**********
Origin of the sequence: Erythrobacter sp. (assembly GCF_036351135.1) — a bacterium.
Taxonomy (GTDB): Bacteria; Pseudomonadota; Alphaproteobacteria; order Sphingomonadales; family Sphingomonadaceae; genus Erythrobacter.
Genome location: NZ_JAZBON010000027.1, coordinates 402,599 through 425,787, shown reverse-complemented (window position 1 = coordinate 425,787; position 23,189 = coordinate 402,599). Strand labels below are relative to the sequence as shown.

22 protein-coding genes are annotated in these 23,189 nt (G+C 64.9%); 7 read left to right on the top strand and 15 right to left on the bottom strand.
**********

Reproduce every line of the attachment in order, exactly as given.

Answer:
Origin of the sequence: Erythrobacter sp. (assembly GCF_036351135.1) — a bacterium.
Taxonomy (GTDB): Bacteria; Pseudomonadota; Alphaproteobacteria; order Sphingomonadales; family Sphingomonadaceae; genus Erythrobacter.
Genome location: NZ_JAZBON010000027.1, coordinates 402,599 through 425,787, shown reverse-complemented (window position 1 = coordinate 425,787; position 23,189 = coordinate 402,599). Strand labels below are relative to the sequence as shown.

22 protein-coding genes are annotated in these 23,189 nt (G+C 64.9%); 7 read left to right on the top strand and 15 right to left on the bottom strand.